PSM’s April issue begins the series Databased Mapping, about building the ultimate surveying database that not only stores surveying project data but also structures it to be able to produce accurate reports, analyses, and visualizations that do not depend on the way the data itself is stored.

The Web of Things

The theme of our Web Waypoints series since the first article in December 2011 has been the impact of web technology on GIS and, in turn, our profession. The initial article discusses the concept of the geoweb: location data married with the power of the internet’s global communications and technology. The geoweb is significantly more than just web-accessible geodata: the ability to dynamically display geographic data from various online sources using open-standards web services means that there is no need to download, convert, and integrate proprietary-format GIS datasets. In fact, you can utilize web technology to work with geospatial data on your local computer, but we’ll leave that twist for a future Web Waypoints article. 

The web is not only a powerful internet communications protocol delivering content on free browser software; it has also fostered the movement towards open-source geospatial data handling. By being open, as well as an international standard (ISO 15445), the web has spawned internet-technology collaboration efforts on a global scale. 

This, in turn, begat an abundance of open-source software development, especially in the areas of geospatial data storage and software. Parallel to proprietary GIS vendors, a spectrum of powerful, freely available geocentric software has been created, including:

  • QGIS and GRASS desktop GIS workstation software,

  • GeoServer and MapServer GIS web map servers,

  • PostGIS and SpatialLite, spatial extensions to the open-source PostgreSQL and SQLite relational databases, and

  • OpenLayers and Leaflet geospatial development frameworks.

Many of these have been described in our Web Waypoints series. Our point is that GIS users are suddenly in possession of arguably better tools with turn-on-a-dime development environments that are poised to challenge the established vendors. 

With the increasing availability of high-speed wired and wireless internet transmission channels, using web services is often just as fast, or faster, than desktop-bound software for many geospatial processing tasks. This is the happy confluence of technologies that makes the web such a game-changer for all modern businesses—including surveyors.


Is GIS Dead?

Notice that we’re not talking about GIS here, per se. “Spatialness” is just one part of the traditional who/what/why/when/where information paradigm. GIS stopped being unique once GPS hardware became a standard component of every smartphone. Positioning knowledge is now consumer mainstream. 

So, although the GIS ship sailed without surveyors, it may be on its way to being marooned by the geoweb-proficient professionals who are ignorant of the standard that GIS should be used only by database-proficient folks with proprietary software. 

The true marriage of geospatial data with the internet—via the web—is still in its infancy. This is why you’re seeing proprietary GIS companies quickly changing course to a web-centric marketing strategy.


Long Live the New GIS Paradigm

The focus going forward for positioning experts should be the accuracy and management of geospatial data en masse—leveraged by the web. My crystal ball tells me that these should be the winning short- and long-term bets for surveyors who embrace the web and its open-source software cornucopia as an integral part of their business models.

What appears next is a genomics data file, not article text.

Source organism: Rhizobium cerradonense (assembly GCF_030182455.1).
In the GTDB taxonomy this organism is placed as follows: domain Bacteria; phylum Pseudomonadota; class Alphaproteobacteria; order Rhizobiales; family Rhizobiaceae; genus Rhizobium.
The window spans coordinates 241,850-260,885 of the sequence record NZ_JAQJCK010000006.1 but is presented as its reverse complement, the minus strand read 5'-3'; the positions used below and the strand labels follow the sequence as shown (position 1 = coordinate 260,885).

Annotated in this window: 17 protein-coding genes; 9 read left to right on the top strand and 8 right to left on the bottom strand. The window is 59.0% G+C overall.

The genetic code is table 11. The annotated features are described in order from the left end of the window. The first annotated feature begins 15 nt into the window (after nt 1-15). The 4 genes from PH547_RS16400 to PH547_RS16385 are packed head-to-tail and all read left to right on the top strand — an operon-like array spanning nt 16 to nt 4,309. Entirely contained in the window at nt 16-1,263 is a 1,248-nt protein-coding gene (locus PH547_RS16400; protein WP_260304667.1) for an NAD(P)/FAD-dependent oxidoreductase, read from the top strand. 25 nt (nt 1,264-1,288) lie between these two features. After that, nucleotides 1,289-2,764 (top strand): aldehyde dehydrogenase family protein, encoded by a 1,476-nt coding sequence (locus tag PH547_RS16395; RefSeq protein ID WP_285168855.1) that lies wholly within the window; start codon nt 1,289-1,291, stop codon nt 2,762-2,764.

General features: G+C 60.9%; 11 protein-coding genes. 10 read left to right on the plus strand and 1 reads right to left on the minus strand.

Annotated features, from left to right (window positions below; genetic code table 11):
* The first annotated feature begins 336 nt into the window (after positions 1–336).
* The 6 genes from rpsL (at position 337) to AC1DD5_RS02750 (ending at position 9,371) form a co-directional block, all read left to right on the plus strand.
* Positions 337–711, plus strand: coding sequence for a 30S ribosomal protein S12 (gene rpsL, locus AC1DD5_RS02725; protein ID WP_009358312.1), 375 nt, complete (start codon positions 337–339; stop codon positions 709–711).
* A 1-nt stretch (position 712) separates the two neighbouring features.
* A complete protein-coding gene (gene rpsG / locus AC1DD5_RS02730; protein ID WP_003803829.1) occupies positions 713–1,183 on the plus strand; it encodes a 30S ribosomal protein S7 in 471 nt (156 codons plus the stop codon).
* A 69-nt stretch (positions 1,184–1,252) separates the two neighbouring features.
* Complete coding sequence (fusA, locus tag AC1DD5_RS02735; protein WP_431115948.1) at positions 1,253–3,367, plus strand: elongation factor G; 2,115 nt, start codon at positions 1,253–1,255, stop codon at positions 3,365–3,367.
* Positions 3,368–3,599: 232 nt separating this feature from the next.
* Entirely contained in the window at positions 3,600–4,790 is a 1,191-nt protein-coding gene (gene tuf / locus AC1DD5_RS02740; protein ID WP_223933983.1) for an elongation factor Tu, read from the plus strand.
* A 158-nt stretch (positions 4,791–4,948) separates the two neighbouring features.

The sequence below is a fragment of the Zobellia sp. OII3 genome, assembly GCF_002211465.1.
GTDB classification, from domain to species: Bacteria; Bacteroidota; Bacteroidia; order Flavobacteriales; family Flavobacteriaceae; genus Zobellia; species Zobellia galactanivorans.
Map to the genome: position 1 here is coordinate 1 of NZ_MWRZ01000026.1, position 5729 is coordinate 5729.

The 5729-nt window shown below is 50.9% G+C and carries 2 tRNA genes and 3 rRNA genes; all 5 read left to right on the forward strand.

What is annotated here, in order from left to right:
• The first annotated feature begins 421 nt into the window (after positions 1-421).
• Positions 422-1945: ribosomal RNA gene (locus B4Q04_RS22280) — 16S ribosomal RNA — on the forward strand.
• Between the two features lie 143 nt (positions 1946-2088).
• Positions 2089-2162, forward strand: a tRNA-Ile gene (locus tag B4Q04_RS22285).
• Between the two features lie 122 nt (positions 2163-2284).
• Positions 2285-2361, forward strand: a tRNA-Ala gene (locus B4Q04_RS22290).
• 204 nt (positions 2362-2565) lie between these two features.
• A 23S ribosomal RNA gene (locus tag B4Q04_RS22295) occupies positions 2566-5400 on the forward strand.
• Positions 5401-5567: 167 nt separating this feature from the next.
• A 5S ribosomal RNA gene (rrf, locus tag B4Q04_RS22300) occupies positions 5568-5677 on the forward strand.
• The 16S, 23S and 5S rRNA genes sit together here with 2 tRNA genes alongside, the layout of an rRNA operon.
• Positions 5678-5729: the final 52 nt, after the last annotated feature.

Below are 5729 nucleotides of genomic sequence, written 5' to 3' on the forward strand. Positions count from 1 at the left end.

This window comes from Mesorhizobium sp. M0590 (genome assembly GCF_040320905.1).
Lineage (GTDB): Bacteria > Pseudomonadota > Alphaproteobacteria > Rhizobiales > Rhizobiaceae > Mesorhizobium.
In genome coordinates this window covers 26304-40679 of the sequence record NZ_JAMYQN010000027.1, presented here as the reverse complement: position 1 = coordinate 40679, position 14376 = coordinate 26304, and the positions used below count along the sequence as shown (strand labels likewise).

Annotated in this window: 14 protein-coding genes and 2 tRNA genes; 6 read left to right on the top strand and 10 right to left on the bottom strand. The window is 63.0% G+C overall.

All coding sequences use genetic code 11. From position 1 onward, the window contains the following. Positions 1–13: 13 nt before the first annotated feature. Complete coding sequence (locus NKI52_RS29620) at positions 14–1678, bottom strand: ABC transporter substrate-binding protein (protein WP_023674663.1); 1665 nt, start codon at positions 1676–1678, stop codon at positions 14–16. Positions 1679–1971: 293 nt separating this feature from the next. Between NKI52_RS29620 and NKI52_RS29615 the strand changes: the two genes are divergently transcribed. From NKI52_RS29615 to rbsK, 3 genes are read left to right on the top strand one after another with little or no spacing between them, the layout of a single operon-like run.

Short-term goals:

  • Learn and incorporate at least one open-source desktop GIS. A top contender in my book is Quantum GIS that runs on Linux, Unix, Mac OSX, Windows, and Android. Web-friendly, it supports vector, raster, and database formats. We’ll have an upcoming Web Waypoints article covering QGIS, making the case that it could be your combination CAD/GIS go-to tool.

  • Investigate switching a majority of your everyday computing functions to a web-centric model like the new breed of Chrome apps. Yes, they also work offline.

  • Experiment with storing and accessing your survey data in a web map server environment (Web Waypoints covered the OpenGeo software in January 2013).

  • Take some baby steps into geodatabase management by storing your survey data using the open-source PostgreSQL geospatial database supplied with OpenGeo. (Web Waypoints also touched on this in January: you can use PostGIS in a spreadsheet emulator mode with its Edit Grid tool.)

Long-term goals:

  • Do your large-scale data management and analysis (lidar, etc.) in the “cloud” as it’s meant to be used: a rent-by-the-hour resource that buys you computing power equal to the big boys but that you don’t have to maintain in-house. Flip a switch to start the charges and then flip it off when you’re done.

  • Provide your data via web map services to your clients: nothing downloaded (or modifiable), and it’s always the current version.

  • Adopt web-centric communications for your fieldwork workflows.

  • The biggest in the business acknowledges this paradigm shift: Esri describes “web GIS” as  “a new pattern for delivering GIS capabilities that lets people everywhere access and use geographic information on desktops, the web, tablets, and smartphones” (ArcUser, Fall 2013).

In a way, maybe it’s a good thing we didn’t get on the GIS bus after all. We would have been forced to the back and frustrated by trying to adapt our practices to the desktop GIS paradigm. Instead, we’re poised on a new frontier that values data first and foremost, developable by open-source tools that make the data available on an open-standards, globally accessible medium. This time around, we can drive our own bus.

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